This article was originally published in the Winter/Spring 2016 edition of the MTCircular.
The Pancake Problem is a sorting problem with connections to computer science and DNA rearrangements, which leads to discussions of algorithms, sequences, and the usefulness of approximations and bounds. Te original problem was frst posed by mathematician Jacob Goodman under the pen name “Harry Dweighter” (read it quickly) in 1975, and it has delighted mathematics enthusiasts (including an undergraduate Bill Gates) ever since! I first learned of the problem during a talk by the mathematics writer Ivars Peterson, and recently facilitated a session on it at the Philadelphia Area Math Teachers’ Circle.
It is useful for each table to have at least four small disks of different sizes to simulate pancakes.
The Pancake Problem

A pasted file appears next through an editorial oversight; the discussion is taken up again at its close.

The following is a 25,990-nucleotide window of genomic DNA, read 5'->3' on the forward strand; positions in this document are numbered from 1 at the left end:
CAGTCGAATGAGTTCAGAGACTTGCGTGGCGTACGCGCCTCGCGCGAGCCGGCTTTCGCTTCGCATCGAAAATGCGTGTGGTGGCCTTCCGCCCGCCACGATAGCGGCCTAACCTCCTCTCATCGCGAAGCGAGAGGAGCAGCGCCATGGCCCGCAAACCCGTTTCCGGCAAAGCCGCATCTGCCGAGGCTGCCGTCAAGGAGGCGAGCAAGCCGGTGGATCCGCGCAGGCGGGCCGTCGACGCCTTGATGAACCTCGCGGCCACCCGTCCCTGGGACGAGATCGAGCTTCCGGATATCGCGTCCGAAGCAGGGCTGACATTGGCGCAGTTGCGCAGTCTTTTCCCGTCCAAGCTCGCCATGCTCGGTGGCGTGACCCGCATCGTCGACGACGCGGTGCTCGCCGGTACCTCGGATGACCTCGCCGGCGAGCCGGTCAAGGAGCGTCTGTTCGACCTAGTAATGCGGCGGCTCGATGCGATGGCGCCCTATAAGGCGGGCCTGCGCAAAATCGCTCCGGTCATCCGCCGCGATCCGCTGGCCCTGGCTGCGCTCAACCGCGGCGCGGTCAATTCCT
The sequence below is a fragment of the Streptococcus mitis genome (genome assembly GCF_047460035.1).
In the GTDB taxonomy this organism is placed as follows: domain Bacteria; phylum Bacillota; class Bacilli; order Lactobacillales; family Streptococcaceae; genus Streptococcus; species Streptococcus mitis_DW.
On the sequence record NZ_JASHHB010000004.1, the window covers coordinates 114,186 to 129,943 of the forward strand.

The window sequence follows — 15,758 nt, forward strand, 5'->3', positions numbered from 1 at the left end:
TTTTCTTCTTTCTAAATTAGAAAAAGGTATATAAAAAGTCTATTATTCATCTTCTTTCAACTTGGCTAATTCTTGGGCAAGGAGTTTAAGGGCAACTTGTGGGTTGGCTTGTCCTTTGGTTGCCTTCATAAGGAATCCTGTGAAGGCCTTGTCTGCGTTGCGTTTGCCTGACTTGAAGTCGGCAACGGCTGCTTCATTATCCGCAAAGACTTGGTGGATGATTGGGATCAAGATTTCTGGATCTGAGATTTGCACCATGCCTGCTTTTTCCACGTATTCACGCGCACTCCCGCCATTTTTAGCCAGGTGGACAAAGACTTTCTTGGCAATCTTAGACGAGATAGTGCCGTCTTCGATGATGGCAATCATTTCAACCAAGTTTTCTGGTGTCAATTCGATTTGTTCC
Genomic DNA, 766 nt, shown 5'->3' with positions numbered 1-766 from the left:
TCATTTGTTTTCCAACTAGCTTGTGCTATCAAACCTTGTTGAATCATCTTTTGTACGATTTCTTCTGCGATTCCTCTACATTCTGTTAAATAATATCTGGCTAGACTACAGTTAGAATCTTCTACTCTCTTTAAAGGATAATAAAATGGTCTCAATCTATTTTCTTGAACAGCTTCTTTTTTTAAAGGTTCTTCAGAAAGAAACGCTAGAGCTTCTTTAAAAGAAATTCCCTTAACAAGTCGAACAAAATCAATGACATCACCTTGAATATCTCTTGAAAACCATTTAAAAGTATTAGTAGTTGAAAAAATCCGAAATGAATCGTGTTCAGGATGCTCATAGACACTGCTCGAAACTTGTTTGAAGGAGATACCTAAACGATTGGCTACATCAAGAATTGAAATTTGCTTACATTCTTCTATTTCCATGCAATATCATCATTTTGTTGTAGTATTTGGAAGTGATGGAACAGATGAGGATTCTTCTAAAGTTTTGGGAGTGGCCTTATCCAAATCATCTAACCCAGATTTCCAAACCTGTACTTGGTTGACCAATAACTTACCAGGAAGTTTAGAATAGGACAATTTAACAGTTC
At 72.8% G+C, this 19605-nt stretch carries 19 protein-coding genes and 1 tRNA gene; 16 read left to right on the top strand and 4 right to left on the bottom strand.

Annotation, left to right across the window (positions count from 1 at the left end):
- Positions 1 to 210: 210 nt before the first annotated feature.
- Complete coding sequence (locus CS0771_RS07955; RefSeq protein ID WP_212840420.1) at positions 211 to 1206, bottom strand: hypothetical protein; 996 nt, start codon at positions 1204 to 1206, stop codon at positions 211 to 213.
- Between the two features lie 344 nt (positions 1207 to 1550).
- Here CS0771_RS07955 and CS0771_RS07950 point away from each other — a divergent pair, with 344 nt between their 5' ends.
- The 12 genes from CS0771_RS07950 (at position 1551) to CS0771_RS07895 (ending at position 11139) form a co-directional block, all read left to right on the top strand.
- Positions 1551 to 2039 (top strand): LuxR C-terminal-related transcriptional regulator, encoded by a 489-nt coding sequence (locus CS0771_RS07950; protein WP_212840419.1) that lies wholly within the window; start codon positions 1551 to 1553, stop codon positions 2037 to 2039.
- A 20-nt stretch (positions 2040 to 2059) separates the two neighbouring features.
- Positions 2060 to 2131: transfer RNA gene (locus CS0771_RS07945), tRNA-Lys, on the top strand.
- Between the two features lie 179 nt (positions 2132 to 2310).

The chef at the Philadelphia Area Mighty Tasty Cafe holds the record for making pancakes quickly. However, in her rush to get the pancake orders out to customers, she ignores how the stacks look as they leave the griddle. No two pancakes are the same size, and the chef tosses the pancakes directly from the griddle onto the plate. The waiter delivering the pancakes tries to rearrange the stacks on his way out of the kitchen, but since he is holding the plate in one hand and the spatula in the other, he is only able to make one type of move in his quest to adjust the stack: he can stick the spatula somewhere in the stack and flip, in one motion, everything that sits above the spatula. Figure 1 shows an example of a legitimate move. The waiter’s goal is for the stack of pancakes to increase in size from the top of the stack to the bottom, so by the time it gets to the customer it looks like a pyramid of pancakes. He notices that it is easier to do this for some stacks than for others. For example, occasionally the chef happens to hand him a plate where the pancakes are already in order, so he doesn’t need to make any flips. Other times it takes him several flips to get the pancakes in order.